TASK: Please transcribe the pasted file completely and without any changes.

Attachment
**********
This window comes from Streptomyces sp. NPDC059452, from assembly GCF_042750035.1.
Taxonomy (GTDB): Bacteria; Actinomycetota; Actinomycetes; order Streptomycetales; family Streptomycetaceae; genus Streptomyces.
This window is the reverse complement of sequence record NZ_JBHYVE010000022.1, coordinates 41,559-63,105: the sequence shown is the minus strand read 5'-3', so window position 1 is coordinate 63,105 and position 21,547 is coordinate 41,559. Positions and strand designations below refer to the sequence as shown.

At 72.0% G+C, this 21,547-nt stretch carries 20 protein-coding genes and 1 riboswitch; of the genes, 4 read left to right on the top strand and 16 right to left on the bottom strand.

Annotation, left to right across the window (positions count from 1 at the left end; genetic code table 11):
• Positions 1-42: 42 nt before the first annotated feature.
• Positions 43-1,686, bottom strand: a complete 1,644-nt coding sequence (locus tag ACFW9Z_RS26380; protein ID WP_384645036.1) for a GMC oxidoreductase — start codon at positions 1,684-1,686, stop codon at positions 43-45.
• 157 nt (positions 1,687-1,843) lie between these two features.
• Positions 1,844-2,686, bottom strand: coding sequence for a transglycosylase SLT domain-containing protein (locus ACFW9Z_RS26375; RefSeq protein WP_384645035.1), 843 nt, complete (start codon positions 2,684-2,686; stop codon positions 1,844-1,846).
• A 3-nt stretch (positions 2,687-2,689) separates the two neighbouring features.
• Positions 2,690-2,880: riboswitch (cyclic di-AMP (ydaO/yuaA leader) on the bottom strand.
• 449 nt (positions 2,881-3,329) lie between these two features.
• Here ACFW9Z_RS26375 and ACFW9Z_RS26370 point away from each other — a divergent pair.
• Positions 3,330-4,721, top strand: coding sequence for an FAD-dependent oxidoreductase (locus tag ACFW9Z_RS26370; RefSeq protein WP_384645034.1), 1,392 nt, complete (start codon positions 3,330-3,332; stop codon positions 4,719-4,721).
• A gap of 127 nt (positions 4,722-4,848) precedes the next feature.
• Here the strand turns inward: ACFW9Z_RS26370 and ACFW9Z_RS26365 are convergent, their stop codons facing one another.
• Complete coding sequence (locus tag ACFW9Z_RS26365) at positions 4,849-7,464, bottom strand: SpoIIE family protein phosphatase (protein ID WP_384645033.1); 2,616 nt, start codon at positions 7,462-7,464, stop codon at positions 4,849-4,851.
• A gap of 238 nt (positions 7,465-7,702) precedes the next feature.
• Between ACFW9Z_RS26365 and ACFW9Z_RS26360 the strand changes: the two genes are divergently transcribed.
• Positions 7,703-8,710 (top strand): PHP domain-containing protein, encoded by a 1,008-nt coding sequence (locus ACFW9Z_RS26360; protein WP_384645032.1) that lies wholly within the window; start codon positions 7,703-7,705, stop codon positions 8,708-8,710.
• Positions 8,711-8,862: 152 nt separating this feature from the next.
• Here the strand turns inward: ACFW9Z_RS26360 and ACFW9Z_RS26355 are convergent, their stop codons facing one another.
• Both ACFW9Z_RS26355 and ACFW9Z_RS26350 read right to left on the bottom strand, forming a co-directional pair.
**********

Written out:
This window comes from Streptomyces sp. NPDC059452, from assembly GCF_042750035.1.
Taxonomy (GTDB): Bacteria; Actinomycetota; Actinomycetes; order Streptomycetales; family Streptomycetaceae; genus Streptomyces.
This window is the reverse complement of sequence record NZ_JBHYVE010000022.1, coordinates 41,559-63,105: the sequence shown is the minus strand read 5'-3', so window position 1 is coordinate 63,105 and position 21,547 is coordinate 41,559. Positions and strand designations below refer to the sequence as shown.

At 72.0% G+C, this 21,547-nt stretch carries 20 protein-coding genes and 1 riboswitch; of the genes, 4 read left to right on the top strand and 16 right to left on the bottom strand.

Annotation, left to right across the window (positions count from 1 at the left end; genetic code table 11):
• Positions 1-42: 42 nt before the first annotated feature.
• Positions 43-1,686, bottom strand: a complete 1,644-nt coding sequence (locus tag ACFW9Z_RS26380; protein ID WP_384645036.1) for a GMC oxidoreductase — start codon at positions 1,684-1,686, stop codon at positions 43-45.
• 157 nt (positions 1,687-1,843) lie between these two features.
• Positions 1,844-2,686, bottom strand: coding sequence for a transglycosylase SLT domain-containing protein (locus ACFW9Z_RS26375; RefSeq protein WP_384645035.1), 843 nt, complete (start codon positions 2,684-2,686; stop codon positions 1,844-1,846).
• A 3-nt stretch (positions 2,687-2,689) separates the two neighbouring features.
• Positions 2,690-2,880: riboswitch (cyclic di-AMP (ydaO/yuaA leader) on the bottom strand.
• 449 nt (positions 2,881-3,329) lie between these two features.
• Here ACFW9Z_RS26375 and ACFW9Z_RS26370 point away from each other — a divergent pair.
• Positions 3,330-4,721, top strand: coding sequence for an FAD-dependent oxidoreductase (locus tag ACFW9Z_RS26370; RefSeq protein WP_384645034.1), 1,392 nt, complete (start codon positions 3,330-3,332; stop codon positions 4,719-4,721).
• A gap of 127 nt (positions 4,722-4,848) precedes the next feature.
• Here the strand turns inward: ACFW9Z_RS26370 and ACFW9Z_RS26365 are convergent, their stop codons facing one another.
• Complete coding sequence (locus tag ACFW9Z_RS26365) at positions 4,849-7,464, bottom strand: SpoIIE family protein phosphatase (protein ID WP_384645033.1); 2,616 nt, start codon at positions 7,462-7,464, stop codon at positions 4,849-4,851.
• A gap of 238 nt (positions 7,465-7,702) precedes the next feature.
• Between ACFW9Z_RS26365 and ACFW9Z_RS26360 the strand changes: the two genes are divergently transcribed.
• Positions 7,703-8,710 (top strand): PHP domain-containing protein, encoded by a 1,008-nt coding sequence (locus ACFW9Z_RS26360; protein WP_384645032.1) that lies wholly within the window; start codon positions 7,703-7,705, stop codon positions 8,708-8,710.
• Positions 8,711-8,862: 152 nt separating this feature from the next.
• Here the strand turns inward: ACFW9Z_RS26360 and ACFW9Z_RS26355 are convergent, their stop codons facing one another.
• Both ACFW9Z_RS26355 and ACFW9Z_RS26350 read right to left on the bottom strand, forming a co-directional pair.